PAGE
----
This is a traditionally composed railroad through truss bridge that sits on highly unusual caisson supports. Most railroad bridges in this area sit on stone or concrete types of piers or abutments. This style of caissons were generally more common with highway bridges. These caissons also have stone on the top, which is odd. Typical design of this style of caisson (sometimes called Lally collumns) is concrete inside with a steel shell on the outside. Stone normally isn't part of the design. The caissons on this bridge are also interesting because they are connected by bracing rods and built-up beams with lattice. They also have been repaired, with giant straps added, as well as some steel welded on.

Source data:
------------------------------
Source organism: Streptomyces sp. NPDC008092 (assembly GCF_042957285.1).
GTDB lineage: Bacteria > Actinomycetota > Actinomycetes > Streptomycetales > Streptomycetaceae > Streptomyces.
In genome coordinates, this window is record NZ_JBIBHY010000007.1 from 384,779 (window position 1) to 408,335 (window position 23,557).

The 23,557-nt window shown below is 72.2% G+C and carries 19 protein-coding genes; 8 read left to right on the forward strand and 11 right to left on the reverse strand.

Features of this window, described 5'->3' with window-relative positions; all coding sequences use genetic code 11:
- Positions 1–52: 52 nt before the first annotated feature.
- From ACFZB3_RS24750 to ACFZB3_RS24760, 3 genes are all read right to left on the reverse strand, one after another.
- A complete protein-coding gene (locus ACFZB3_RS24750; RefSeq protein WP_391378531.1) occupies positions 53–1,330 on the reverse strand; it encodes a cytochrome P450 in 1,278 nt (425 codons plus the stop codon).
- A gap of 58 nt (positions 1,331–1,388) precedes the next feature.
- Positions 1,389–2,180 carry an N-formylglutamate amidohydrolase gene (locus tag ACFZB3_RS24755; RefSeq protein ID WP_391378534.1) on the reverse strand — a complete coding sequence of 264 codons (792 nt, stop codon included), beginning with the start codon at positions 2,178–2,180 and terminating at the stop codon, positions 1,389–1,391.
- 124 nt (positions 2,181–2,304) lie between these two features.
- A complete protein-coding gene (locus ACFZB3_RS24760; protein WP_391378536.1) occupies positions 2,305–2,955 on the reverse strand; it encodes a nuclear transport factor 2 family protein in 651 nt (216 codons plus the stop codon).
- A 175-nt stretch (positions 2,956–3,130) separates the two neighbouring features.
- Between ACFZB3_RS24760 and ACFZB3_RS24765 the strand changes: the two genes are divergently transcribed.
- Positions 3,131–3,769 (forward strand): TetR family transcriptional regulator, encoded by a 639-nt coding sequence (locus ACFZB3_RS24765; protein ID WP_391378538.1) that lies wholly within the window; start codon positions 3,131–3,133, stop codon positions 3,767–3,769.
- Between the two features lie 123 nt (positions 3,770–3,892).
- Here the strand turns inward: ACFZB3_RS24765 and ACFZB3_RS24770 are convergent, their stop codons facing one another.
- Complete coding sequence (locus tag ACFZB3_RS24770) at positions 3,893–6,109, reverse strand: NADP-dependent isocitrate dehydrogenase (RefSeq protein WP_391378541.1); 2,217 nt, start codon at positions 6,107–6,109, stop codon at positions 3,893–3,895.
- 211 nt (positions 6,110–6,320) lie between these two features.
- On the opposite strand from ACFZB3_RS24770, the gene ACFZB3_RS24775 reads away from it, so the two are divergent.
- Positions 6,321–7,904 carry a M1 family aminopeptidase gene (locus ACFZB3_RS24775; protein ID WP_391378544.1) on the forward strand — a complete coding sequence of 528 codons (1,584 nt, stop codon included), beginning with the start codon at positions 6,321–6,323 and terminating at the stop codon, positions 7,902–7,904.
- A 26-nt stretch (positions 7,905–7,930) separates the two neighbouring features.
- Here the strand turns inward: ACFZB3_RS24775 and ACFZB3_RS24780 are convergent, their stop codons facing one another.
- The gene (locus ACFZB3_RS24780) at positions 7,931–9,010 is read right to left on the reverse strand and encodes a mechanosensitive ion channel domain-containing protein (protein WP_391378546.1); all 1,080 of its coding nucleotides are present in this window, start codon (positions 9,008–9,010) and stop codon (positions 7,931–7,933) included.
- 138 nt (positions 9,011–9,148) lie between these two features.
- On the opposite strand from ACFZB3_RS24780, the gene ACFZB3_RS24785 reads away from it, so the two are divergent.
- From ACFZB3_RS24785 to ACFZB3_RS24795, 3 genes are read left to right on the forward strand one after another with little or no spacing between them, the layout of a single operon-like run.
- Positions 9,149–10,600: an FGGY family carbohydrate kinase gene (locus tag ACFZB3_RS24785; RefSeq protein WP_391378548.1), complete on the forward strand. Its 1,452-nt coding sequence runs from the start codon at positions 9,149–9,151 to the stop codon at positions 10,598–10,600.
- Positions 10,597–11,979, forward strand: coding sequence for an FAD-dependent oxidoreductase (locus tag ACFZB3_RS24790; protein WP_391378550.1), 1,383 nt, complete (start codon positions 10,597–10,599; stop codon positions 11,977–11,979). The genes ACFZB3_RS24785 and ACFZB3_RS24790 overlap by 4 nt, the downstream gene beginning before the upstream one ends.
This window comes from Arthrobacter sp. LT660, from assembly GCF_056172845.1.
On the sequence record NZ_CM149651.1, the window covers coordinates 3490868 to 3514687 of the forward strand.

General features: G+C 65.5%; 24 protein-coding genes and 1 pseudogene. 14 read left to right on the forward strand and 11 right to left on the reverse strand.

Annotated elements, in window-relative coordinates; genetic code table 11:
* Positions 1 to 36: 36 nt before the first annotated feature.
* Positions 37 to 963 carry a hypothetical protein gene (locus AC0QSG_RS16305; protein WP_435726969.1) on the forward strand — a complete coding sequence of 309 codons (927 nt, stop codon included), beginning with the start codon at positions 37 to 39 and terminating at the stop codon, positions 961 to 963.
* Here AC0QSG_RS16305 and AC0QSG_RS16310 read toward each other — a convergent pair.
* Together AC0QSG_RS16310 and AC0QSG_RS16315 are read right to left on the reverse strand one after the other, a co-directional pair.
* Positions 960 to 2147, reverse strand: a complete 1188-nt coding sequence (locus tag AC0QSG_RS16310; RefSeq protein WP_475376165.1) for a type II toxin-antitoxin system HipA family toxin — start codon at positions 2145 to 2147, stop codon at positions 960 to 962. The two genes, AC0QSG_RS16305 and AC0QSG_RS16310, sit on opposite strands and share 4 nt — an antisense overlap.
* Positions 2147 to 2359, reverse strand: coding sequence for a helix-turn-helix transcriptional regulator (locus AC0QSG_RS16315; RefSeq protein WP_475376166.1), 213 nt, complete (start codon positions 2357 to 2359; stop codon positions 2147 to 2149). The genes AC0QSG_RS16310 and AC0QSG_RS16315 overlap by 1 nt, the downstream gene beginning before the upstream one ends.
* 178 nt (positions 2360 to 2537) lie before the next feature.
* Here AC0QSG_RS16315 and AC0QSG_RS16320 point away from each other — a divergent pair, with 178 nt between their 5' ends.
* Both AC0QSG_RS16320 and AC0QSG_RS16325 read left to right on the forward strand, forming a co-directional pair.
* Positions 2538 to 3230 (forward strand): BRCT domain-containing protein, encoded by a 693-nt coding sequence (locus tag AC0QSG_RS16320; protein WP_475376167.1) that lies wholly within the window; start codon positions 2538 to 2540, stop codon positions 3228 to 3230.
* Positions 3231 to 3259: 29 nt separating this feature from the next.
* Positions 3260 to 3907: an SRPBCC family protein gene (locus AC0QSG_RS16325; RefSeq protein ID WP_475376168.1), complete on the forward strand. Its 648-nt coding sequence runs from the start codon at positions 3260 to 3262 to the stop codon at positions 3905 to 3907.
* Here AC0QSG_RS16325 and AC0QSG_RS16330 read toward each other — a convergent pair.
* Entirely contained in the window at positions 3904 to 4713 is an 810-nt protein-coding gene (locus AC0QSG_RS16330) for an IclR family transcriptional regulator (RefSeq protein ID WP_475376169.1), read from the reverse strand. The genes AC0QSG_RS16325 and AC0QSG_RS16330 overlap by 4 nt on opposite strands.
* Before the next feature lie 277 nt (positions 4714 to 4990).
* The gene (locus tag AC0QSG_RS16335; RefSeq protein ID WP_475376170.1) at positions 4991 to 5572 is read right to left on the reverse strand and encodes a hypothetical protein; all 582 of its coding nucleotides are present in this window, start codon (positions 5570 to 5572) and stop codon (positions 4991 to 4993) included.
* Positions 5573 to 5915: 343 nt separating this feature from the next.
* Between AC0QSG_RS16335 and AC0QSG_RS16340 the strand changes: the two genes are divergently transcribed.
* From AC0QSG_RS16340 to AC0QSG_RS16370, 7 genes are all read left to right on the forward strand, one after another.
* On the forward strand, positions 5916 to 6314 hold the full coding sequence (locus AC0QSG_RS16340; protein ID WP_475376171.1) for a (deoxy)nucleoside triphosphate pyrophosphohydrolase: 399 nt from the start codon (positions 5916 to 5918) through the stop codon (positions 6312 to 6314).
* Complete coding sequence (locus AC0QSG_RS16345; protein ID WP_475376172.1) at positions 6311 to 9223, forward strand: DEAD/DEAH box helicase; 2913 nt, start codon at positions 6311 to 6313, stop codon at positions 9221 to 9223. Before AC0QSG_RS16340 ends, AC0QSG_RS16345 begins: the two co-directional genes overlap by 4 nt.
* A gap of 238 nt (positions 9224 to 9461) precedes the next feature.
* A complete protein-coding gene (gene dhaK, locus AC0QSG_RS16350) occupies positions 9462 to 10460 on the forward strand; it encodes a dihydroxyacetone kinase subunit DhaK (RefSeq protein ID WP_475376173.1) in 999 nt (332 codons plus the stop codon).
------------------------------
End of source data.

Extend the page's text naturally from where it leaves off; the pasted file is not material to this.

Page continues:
This bridge is a convenient location, and is easily visible to people traveling M-50 through Dundee. The bridge has v-lacing on diagonals, and the bracing is latticed. Connections are riveted. The bridge carries one railroad track, which is active. Deck plate girders provide and approach for the bridge; two at the north end and one at the south end.
A historical photo and brief article from 1939 shows that this bridge survived a derailment that occurred on the bridge.
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